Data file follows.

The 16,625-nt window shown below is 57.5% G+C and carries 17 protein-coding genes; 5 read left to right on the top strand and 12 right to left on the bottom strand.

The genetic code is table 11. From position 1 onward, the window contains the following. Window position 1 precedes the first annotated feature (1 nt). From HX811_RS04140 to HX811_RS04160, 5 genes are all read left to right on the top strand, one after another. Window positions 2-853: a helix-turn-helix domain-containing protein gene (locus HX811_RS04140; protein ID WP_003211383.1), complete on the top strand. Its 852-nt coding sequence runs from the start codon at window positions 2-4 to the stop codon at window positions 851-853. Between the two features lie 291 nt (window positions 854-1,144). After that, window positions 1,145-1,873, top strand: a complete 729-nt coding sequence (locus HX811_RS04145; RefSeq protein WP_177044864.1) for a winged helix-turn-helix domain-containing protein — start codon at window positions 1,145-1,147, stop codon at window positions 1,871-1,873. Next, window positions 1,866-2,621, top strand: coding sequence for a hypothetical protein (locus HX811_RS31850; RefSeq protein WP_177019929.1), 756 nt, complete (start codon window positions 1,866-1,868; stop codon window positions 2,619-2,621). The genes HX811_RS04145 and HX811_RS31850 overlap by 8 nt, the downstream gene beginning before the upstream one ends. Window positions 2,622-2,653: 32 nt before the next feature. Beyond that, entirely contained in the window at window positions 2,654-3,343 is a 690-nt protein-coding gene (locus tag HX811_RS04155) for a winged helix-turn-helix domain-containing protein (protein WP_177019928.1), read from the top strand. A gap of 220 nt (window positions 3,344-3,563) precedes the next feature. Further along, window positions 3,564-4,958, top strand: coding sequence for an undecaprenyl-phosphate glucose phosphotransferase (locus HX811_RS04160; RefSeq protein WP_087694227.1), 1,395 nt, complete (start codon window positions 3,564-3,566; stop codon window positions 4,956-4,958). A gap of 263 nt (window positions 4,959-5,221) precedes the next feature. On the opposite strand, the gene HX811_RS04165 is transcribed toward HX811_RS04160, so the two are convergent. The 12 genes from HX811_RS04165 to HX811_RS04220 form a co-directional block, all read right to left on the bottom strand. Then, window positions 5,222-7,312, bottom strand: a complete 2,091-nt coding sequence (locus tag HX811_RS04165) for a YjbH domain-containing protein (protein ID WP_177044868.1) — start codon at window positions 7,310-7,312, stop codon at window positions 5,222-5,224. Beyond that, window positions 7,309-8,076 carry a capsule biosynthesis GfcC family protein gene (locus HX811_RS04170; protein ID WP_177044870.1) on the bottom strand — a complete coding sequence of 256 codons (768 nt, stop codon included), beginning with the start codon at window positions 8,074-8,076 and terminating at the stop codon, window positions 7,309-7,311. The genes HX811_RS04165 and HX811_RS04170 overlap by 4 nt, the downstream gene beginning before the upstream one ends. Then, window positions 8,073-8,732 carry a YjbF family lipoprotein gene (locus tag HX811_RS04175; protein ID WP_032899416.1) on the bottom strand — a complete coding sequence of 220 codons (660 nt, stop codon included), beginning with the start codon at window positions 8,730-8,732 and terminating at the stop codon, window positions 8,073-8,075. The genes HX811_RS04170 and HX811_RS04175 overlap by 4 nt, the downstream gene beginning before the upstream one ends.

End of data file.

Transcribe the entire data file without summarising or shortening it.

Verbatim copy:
The 16,625-nt window shown below is 57.5% G+C and carries 17 protein-coding genes; 5 read left to right on the top strand and 12 right to left on the bottom strand.

The genetic code is table 11. From position 1 onward, the window contains the following. Window position 1 precedes the first annotated feature (1 nt). From HX811_RS04140 to HX811_RS04160, 5 genes are all read left to right on the top strand, one after another. Window positions 2-853: a helix-turn-helix domain-containing protein gene (locus HX811_RS04140; protein ID WP_003211383.1), complete on the top strand. Its 852-nt coding sequence runs from the start codon at window positions 2-4 to the stop codon at window positions 851-853. Between the two features lie 291 nt (window positions 854-1,144). After that, window positions 1,145-1,873, top strand: a complete 729-nt coding sequence (locus HX811_RS04145; RefSeq protein WP_177044864.1) for a winged helix-turn-helix domain-containing protein — start codon at window positions 1,145-1,147, stop codon at window positions 1,871-1,873. Next, window positions 1,866-2,621, top strand: coding sequence for a hypothetical protein (locus HX811_RS31850; RefSeq protein WP_177019929.1), 756 nt, complete (start codon window positions 1,866-1,868; stop codon window positions 2,619-2,621). The genes HX811_RS04145 and HX811_RS31850 overlap by 8 nt, the downstream gene beginning before the upstream one ends. Window positions 2,622-2,653: 32 nt before the next feature. Beyond that, entirely contained in the window at window positions 2,654-3,343 is a 690-nt protein-coding gene (locus tag HX811_RS04155) for a winged helix-turn-helix domain-containing protein (protein WP_177019928.1), read from the top strand. A gap of 220 nt (window positions 3,344-3,563) precedes the next feature. Further along, window positions 3,564-4,958, top strand: coding sequence for an undecaprenyl-phosphate glucose phosphotransferase (locus HX811_RS04160; RefSeq protein WP_087694227.1), 1,395 nt, complete (start codon window positions 3,564-3,566; stop codon window positions 4,956-4,958). A gap of 263 nt (window positions 4,959-5,221) precedes the next feature. On the opposite strand, the gene HX811_RS04165 is transcribed toward HX811_RS04160, so the two are convergent. The 12 genes from HX811_RS04165 to HX811_RS04220 form a co-directional block, all read right to left on the bottom strand. Then, window positions 5,222-7,312, bottom strand: a complete 2,091-nt coding sequence (locus tag HX811_RS04165) for a YjbH domain-containing protein (protein ID WP_177044868.1) — start codon at window positions 7,310-7,312, stop codon at window positions 5,222-5,224. Beyond that, window positions 7,309-8,076 carry a capsule biosynthesis GfcC family protein gene (locus HX811_RS04170; protein ID WP_177044870.1) on the bottom strand — a complete coding sequence of 256 codons (768 nt, stop codon included), beginning with the start codon at window positions 8,074-8,076 and terminating at the stop codon, window positions 7,309-7,311. The genes HX811_RS04165 and HX811_RS04170 overlap by 4 nt, the downstream gene beginning before the upstream one ends. Then, window positions 8,073-8,732 carry a YjbF family lipoprotein gene (locus tag HX811_RS04175; protein ID WP_032899416.1) on the bottom strand — a complete coding sequence of 220 codons (660 nt, stop codon included), beginning with the start codon at window positions 8,730-8,732 and terminating at the stop codon, window positions 8,073-8,075. The genes HX811_RS04170 and HX811_RS04175 overlap by 4 nt, the downstream gene beginning before the upstream one ends.